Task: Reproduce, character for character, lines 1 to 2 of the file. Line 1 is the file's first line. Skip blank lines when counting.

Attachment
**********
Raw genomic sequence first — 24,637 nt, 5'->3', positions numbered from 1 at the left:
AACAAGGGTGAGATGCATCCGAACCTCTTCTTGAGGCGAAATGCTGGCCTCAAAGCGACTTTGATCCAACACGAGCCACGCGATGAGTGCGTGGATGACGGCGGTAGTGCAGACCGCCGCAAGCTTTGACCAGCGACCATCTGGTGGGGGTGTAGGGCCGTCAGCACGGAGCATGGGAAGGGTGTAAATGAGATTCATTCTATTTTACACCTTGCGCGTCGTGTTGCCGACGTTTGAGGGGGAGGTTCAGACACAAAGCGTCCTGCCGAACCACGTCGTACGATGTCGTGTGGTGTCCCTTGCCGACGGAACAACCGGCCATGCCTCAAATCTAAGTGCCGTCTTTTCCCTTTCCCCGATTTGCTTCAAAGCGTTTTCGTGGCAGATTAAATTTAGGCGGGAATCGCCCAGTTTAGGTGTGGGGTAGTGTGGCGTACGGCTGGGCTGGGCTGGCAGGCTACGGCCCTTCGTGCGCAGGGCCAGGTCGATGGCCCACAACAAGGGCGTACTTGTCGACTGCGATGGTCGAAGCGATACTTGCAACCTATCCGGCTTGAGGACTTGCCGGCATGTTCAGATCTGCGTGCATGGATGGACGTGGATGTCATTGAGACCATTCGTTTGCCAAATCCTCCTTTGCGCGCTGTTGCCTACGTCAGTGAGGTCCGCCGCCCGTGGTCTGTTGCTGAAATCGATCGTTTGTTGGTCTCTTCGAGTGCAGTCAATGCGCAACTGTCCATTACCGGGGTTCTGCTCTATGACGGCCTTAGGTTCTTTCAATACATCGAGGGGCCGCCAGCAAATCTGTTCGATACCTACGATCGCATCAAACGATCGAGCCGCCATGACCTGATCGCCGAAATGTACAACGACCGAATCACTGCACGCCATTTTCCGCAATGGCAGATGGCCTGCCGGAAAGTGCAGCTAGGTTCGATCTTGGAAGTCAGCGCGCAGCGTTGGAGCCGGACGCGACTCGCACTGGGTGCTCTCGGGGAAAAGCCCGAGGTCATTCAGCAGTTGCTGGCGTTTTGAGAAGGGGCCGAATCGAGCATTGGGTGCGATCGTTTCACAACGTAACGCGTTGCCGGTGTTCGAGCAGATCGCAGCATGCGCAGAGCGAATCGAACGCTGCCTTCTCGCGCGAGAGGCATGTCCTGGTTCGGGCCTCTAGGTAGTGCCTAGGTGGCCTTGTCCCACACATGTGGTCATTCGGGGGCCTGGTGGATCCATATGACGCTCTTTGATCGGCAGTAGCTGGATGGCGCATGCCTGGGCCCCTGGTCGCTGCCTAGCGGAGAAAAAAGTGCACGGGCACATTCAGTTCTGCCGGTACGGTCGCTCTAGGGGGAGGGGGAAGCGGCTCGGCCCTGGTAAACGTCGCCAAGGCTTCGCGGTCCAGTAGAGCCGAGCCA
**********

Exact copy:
Raw genomic sequence first — 24,637 nt, 5'->3', positions numbered from 1 at the left:
AACAAGGGTGAGATGCATCCGAACCTCTTCTTGAGGCGAAATGCTGGCCTCAAAGCGACTTTGATCCAACACGAGCCACGCGATGAGTGCGTGGATGACGGCGGTAGTGCAGACCGCCGCAAGCTTTGACCAGCGACCATCTGGTGGGGGTGTAGGGCCGTCAGCACGGAGCATGGGAAGGGTGTAAATGAGATTCATTCTATTTTACACCTTGCGCGTCGTGTTGCCGACGTTTGAGGGGGAGGTTCAGACACAAAGCGTCCTGCCGAACCACGTCGTACGATGTCGTGTGGTGTCCCTTGCCGACGGAACAACCGGCCATGCCTCAAATCTAAGTGCCGTCTTTTCCCTTTCCCCGATTTGCTTCAAAGCGTTTTCGTGGCAGATTAAATTTAGGCGGGAATCGCCCAGTTTAGGTGTGGGGTAGTGTGGCGTACGGCTGGGCTGGGCTGGCAGGCTACGGCCCTTCGTGCGCAGGGCCAGGTCGATGGCCCACAACAAGGGCGTACTTGTCGACTGCGATGGTCGAAGCGATACTTGCAACCTATCCGGCTTGAGGACTTGCCGGCATGTTCAGATCTGCGTGCATGGATGGACGTGGATGTCATTGAGACCATTCGTTTGCCAAATCCTCCTTTGCGCGCTGTTGCCTACGTCAGTGAGGTCCGCCGCCCGTGGTCTGTTGCTGAAATCGATCGTTTGTTGGTCTCTTCGAGTGCAGTCAATGCGCAACTGTCCATTACCGGGGTTCTGCTCTATGACGGCCTTAGGTTCTTTCAATACATCGAGGGGCCGCCAGCAAATCTGTTCGATACCTACGATCGCATCAAACGATCGAGCCGCCATGACCTGATCGCCGAAATGTACAACGACCGAATCACTGCACGCCATTTTCCGCAATGGCAGATGGCCTGCCGGAAAGTGCAGCTAGGTTCGATCTTGGAAGTCAGCGCGCAGCGTTGGAGCCGGACGCGACTCGCACTGGGTGCTCTCGGGGAAAAGCCCGAGGTCATTCAGCAGTTGCTGGCGTTTTGAGAAGGGGCCGAATCGAGCATTGGGTGCGATCGTTTCACAACGTAACGCGTTGCCGGTGTTCGAGCAGATCGCAGCATGCGCAGAGCGAATCGAACGCTGCCTTCTCGCGCGAGAGGCATGTCCTGGTTCGGGCCTCTAGGTAGTGCCTAGGTGGCCTTGTCCCACACATGTGGTCATTCGGGGGCCTGGTGGATCCATATGACGCTCTTTGATCGGCAGTAGCTGGATGGCGCATGCCTGGGCCCCTGGTCGCTGCCTAGCGGAGAAAAAAGTGCACGGGCACATTCAGTTCTGCCGGTACGGTCGCTCTAGGGGGAGGGGGAAGCGGCTCGGCCCTGGTAAACGTCGCCAAGGCTTCGCGGTCCAGTAGAGCCGAGCCA